Can You Manage Opioid Addiction with Medication?

I think it’s pretty safe to say that opiates are amongst some of the most heinous and addictive substances known to man. Its destructive potential has been recognized for centuries and in China, where the horror of opiate addiction has been apparent the longest, the ancient government went as far as banning opium as early as the 18th century. Since then, opiates have circumambulated the world and created addicts on every continent.

Most recently, a highly deadly and dangerous epidemic of super-strong opiates known as Fentanyl has swept across the American heartland. This drug is often mixed with heroin to give it an extra kick, which often turns fatal for the user. In some areas, entire communities have been affected. Fortunately, huge advancements in pharmaceuticals have given the world some tools to fight the opioid pandemic. The following blog is a list of some of those options if you or someone you know is dealing with opiate addiction:

Note: the following drugs are prescription-only and should be used under the supervision of a qualified doctor.

Can you manage opioid addiction with medication?

Suboxone Should be Used Short-Term

By far, the safest and most widely prescribed anti-opiate medication today is Suboxone (also known as naloxone or buprenorphine). Arguably, the best part about this drug is that it can reverse the effects of opiate overdose and if taken in time, can save the user from the potentially deadly consequences. In addition to the overdose-reversing benefit, suboxone is perhaps the safest maintenance drug prescribed for staying off of addictive opiates.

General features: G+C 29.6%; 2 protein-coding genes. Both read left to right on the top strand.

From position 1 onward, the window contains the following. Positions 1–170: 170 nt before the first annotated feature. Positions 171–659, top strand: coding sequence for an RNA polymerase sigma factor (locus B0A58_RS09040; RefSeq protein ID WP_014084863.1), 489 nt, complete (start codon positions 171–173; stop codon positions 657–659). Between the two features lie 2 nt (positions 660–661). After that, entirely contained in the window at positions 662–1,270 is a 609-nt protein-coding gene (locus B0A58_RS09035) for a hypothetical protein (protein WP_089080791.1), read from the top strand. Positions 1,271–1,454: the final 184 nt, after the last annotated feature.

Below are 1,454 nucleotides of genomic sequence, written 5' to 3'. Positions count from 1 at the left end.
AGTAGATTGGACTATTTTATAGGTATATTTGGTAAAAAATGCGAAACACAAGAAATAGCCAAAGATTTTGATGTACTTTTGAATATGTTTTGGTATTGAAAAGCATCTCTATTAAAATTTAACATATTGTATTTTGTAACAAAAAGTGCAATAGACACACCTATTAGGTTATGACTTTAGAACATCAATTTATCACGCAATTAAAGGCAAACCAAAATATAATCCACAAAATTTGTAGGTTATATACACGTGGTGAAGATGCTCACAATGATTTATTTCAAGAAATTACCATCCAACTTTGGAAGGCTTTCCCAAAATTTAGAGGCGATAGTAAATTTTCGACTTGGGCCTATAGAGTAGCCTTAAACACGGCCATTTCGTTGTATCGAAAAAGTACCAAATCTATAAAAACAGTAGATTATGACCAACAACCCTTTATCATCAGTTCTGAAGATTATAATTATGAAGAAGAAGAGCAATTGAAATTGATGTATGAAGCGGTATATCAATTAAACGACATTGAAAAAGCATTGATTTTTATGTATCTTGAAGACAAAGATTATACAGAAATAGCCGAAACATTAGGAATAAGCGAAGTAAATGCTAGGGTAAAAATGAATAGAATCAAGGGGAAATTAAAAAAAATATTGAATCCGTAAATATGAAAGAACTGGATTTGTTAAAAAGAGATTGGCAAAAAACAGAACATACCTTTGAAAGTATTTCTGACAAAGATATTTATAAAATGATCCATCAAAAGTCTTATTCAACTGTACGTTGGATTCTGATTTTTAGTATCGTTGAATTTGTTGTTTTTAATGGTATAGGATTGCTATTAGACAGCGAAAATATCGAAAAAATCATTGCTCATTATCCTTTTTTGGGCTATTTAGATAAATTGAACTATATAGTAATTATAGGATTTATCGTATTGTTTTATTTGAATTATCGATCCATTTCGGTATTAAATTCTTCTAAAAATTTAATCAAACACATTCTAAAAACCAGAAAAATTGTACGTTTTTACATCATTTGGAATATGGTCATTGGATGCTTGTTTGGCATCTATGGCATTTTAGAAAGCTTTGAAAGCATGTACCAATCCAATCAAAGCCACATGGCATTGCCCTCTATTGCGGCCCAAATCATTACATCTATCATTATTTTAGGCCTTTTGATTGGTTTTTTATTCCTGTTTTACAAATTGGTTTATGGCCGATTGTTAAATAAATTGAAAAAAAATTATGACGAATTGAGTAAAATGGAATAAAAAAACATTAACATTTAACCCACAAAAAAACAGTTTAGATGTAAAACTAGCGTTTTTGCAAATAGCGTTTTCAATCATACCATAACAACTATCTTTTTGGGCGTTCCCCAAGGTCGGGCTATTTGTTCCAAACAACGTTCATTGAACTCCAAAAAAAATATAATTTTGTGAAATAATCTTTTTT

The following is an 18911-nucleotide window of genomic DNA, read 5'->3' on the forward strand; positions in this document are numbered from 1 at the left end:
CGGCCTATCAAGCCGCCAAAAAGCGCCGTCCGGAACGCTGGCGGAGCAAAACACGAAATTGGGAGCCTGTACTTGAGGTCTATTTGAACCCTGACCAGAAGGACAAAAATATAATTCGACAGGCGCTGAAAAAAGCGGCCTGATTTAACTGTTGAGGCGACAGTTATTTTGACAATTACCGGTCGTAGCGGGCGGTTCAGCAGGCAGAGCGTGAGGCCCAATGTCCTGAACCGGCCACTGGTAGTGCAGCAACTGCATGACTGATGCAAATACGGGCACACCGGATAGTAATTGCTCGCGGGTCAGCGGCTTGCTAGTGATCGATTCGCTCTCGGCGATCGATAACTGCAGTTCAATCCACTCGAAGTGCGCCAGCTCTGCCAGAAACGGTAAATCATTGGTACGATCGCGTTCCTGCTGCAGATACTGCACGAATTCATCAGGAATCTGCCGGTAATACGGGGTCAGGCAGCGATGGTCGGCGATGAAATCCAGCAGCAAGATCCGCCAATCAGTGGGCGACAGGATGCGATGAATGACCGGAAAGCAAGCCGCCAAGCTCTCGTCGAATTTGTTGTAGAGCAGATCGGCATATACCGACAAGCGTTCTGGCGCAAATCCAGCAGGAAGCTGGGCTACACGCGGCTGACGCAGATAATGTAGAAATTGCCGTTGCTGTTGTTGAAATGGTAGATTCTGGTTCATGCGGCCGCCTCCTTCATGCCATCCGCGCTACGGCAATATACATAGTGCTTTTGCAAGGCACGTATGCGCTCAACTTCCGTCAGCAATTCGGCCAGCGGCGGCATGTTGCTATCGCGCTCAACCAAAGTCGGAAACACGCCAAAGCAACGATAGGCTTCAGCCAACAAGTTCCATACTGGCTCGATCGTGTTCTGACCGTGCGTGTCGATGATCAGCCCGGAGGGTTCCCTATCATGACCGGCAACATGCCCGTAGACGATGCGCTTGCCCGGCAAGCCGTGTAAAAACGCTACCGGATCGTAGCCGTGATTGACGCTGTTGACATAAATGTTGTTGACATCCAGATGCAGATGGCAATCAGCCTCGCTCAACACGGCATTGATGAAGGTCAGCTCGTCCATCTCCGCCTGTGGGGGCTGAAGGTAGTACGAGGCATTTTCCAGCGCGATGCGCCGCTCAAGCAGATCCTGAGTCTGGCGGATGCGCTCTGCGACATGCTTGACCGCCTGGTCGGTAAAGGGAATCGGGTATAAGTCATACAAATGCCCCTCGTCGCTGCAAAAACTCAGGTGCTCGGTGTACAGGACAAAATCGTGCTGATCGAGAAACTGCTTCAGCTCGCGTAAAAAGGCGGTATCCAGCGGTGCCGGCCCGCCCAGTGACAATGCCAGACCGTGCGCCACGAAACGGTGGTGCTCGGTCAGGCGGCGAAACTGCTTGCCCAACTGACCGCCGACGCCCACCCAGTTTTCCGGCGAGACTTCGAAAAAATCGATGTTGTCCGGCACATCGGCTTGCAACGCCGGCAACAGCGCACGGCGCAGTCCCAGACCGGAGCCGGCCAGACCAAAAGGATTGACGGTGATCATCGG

This is because, when taken correctly, the drug can reduce opiate cravings and reduce the effects if a relapse occurs, Suboxone is a synthetic opiate and binds to the opioid receptors in the brain. When new opiates are introduced, their effect has much less of a euphoric high than normal which discourages users from wanting their fix.

Unfortunately with this drug as with the others highlighted in this article, the treatment can easily become the disease under the dysfunction of the addict’s mind; these drugs are still addictive when abused! That’s why it’s a way recommended that detoxing from opiates be done with the help of medical professions. Lest the addict is kicking the can of their addiction down a dark and doomed road.

Here’s what the National Institute of Health had to say on Suboxone after a study involving the drug and young opiate addicts:

Opioid-addicted youth who continued to take Suboxone for 12 weeks were less likely to use opioids, cocaine, and marijuana, to inject drugs, or drop out of treatment than those who received short-term detoxification and counseling. (NIH)

Methadone Is Effective but Very Addictive

Methadone is an opiate used for the treatment of chronic pain or in programs for opiate addiction because of its opiate blocking-like qualities; in other words, like suboxone, it’s harder for an addict to get high off opiates when they have taken their methadone dose. Before suboxone, methadone was the go-to pharmaceutical for combating opiate addiction and methadone clinics proliferated in communities across the country. For many, the drug is an effective way of getting one’s life together. But it’s not a cure for addiction, merely a treatment.

The problem with methadone is that for those who aren’t ready for recovery, the drug simply becomes a new currency to deal in. Without confronting the root causes of addiction, these drugs just become a bandaid on a broken limb. Real recovery involves much more than merely more substances. That’s why addiction should always be treated as a medical issue with a diverse approach to dealing with dependency, not just the medications. Detoxing is simply the first step of many.

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